Second-hand test: Britz Trailblazer

By: Cameron Officer, Photography by: Cameron Officer

Britz Trailblazer Britz Trailblazer
Britz Trailblazer Britz Trailblazer
Britz Trailblazer The Trailblazeer is equipped with all on-road necessities Britz Trailblazer
Britz Trailblazer Britz supplies a Tourism Radio receiver Britz Trailblazer
Britz Trailblazer Britz Trailblazer
Britz Trailblazer Britz Trailblazer
Britz Trailblazer Compact but surprisingly capacious Britz Trailblazer

Trying before you buy is always a great advantage. If you’re about to take the plunge into motorhome ownership, renting a vehicle you think might fit the bill is a wise move. And if you’re after a two-berth camper with plenty of room, the Britz Trailblazer is a great place to start, writes Cameron Officer.

Second-hand test: Britz Trailblazer
Britz’s larger four-berth Navigator made it into MCD’s Best Motorhomes and Caravans 2012 line up.

Britz's larger four-berth Navigator made it into MCD's Best Motorhomes and Caravans 2012 line up. The relevance, you ask? Well, think of the Trailblazer we're testing here as a compact version of the Navigator.

The Trailblazer and big bro' Navigator share the same basic underpinnings — a 2.3-litre turbo diesel Fiat Ducato running a six-speed manual — and in terms of general dimensions, there's only around half a metre in it as far as overall height and length are concerned.

In fact, while the Navigator scored points with our testers last year for its space, it's perhaps a measure of how cleverly designed the two-berth Trailblazer is that its interior height measures in at only 57cm lower than the bigger motorhome.

The Trailblazer's van-style layout means — in its daytime set up — you have two entry and exit points to the living space: either through the conventional sliding door amidships, or out the barn-style rear doors. Having both doors wide open in the height of a long, hot Kiwi summer provides for very effective natural air conditioning too.

Entering through the side door, the layout consists of a shower/toilet combination unit immediately opposite, with a glass-covered, two-burner gas stovetop and sink unit to the right. This unit also boasts plenty of drawer space. Scanning clockwise, two comfortably-wide bench seats run opposite each other along the length of the living area. Back beside the sliding door a secondary benchtop houses the 110-litre fridge/freezer underneath. Overhead storage runs the length of the cabin on both sides and, although not covered, still provides for perfectly usable cubbies to get personal items up and out of the way.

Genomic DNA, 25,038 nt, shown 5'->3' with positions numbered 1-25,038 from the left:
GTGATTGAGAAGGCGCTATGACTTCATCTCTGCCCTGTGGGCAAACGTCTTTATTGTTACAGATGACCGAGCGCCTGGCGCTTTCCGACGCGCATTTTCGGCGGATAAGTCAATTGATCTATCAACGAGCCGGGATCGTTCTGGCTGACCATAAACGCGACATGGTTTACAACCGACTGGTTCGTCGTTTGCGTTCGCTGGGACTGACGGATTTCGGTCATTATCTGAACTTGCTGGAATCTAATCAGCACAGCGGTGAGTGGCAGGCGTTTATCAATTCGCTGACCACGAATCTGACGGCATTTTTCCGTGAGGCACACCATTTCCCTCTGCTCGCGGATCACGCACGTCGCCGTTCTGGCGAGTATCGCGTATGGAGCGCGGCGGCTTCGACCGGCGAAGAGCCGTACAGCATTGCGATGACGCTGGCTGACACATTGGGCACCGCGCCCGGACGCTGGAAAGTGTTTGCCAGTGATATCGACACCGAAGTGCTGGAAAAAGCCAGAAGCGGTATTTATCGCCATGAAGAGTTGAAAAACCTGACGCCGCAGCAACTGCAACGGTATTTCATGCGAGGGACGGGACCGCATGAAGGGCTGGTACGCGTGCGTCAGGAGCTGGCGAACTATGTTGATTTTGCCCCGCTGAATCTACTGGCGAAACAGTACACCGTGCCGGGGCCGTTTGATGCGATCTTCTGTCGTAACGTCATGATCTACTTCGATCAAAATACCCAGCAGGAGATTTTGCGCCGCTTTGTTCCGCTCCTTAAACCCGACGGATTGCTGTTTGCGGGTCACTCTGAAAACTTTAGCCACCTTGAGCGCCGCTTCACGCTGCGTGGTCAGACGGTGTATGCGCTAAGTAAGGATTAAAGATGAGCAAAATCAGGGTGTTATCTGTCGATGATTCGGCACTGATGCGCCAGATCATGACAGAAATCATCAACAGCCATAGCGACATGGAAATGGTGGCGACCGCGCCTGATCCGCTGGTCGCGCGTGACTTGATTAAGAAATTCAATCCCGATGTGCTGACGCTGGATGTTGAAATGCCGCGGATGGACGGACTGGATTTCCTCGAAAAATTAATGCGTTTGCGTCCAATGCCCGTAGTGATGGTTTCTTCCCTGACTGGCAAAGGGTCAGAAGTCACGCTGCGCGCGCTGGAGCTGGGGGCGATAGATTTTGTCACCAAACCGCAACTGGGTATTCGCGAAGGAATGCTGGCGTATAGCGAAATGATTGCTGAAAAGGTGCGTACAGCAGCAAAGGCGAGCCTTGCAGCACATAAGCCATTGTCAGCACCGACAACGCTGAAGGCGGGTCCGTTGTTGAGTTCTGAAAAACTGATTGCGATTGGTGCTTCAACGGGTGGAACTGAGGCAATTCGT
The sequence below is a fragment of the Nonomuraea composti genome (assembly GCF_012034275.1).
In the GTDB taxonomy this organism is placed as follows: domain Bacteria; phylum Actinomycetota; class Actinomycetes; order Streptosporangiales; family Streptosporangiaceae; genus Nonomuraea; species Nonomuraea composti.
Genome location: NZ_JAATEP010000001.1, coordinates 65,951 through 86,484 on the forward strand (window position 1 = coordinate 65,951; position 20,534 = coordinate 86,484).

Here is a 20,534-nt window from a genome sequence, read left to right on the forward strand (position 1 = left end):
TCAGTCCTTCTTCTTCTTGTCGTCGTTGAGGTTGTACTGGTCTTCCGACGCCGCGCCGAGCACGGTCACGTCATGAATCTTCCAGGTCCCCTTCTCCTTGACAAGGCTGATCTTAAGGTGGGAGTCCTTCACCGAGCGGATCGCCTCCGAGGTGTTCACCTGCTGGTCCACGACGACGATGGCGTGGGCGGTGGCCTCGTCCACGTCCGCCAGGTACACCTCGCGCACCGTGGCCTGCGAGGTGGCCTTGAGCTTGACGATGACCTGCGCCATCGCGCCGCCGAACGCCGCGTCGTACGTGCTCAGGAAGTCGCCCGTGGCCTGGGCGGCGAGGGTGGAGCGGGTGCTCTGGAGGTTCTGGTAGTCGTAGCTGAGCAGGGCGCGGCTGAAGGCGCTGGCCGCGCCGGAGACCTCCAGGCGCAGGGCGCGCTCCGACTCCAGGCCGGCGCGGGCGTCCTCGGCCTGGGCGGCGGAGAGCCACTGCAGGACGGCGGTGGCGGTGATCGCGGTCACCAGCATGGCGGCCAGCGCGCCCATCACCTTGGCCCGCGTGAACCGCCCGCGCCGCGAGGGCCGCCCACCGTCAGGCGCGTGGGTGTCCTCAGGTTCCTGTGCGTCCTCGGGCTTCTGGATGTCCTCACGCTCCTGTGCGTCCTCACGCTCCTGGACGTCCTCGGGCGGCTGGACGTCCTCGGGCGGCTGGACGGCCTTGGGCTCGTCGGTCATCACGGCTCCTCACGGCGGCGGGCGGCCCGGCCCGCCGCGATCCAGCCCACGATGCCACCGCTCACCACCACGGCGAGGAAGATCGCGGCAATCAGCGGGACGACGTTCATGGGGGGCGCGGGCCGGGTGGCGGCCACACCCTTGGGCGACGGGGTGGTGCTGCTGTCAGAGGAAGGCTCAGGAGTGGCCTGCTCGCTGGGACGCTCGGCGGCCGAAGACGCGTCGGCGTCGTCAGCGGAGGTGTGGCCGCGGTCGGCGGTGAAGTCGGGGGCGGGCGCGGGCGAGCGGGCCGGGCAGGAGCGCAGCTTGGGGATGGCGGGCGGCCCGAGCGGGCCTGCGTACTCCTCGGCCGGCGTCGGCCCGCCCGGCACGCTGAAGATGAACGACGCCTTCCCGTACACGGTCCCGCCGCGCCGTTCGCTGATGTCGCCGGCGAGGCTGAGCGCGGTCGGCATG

The Trailblazer boasts a pretty conventional two-berth set up when the sun dips below the horizon — the detachable table unclamps from its support pole (which can be stored securely with brackets under one of the bench seats) and then makes up the in-fill base of the surprisingly-spacious double bed, along with a couple of extra wooden partitions stored under the opposite bench seat. Pull the comfy lower seat squabs into the centre of the base, fold down the narrower side squabs, fit the supplied sheets, duvet and pillows and you're away laughing. Well... sleeping, anyway.

A bonus of renting a motorhome from a company like Britz is you're instantly kitted out with everything you'll need. Our test Trailblazer came ready to go with all manner of domestic tools — plates and bowls, cups and glasses, a full utensil drawer, mixing bowls and a colander, chopping board, bottle and can openers, kettle, toaster, tea towels and more — so all we had to do was supply the groceries and hit the road. Brilliant.

Other extras already on board helped further with the comfort level of the journey ahead: a bucket and hose, dustpan and brush, toilet chemicals, a first aid kit, clothes pegs and coat hangers were all to be found inside upon collection. What's more, we even received a free supermarket discount card, and upon opening the driver's cab were greeted with oversized road maps and travel guides in the door pockets.

Additionally, Britz supplies a Tourism Radio receiver free of charge. Plug this wee box into one of the Fiat Ducato's two 12V sockets on the dashboard (handy if you also have a portable GPS unit you want to suction to the windscreen), tune into the right FM frequency and you can listen to music and information about touristy points-of-interest in the general vicinity of wherever you are at any given moment. For the most part the music is generic easy-listening lite, but the local information would be a boon for anyone with no fixed timetable travelling through unfamiliar terrain.

On-road performance is great thanks to the torquey 2.3-litre turbo diesel and, despite the relative bulk of the van, stirring the engine along in fifth and sixth gears proved no stretch whatsoever. You'd do well to be comfortable with a manual transmission before uplifting the Trailblazer, but after a few kilometres we got used to the clutch action and found the gearbox to be satisfyingly usable, both on the open road and through urban centres.

The Trailblazer proves little brother certainly doesn't live in the shadow of his bigger, four-berth sibling. If you're one half of a pair who'd like to try before you buy, this motorhome will make for a very enjoyable homework assignment indeed.

The Britz Trailblazer is available for around $74,990 from The RV Supercentre, Albany.








Interior height


Base vehicle

Fiat Ducato


2.3-litre turbo diesel

Fuel capacity



Six-speed manual, 2WD

Fresh water




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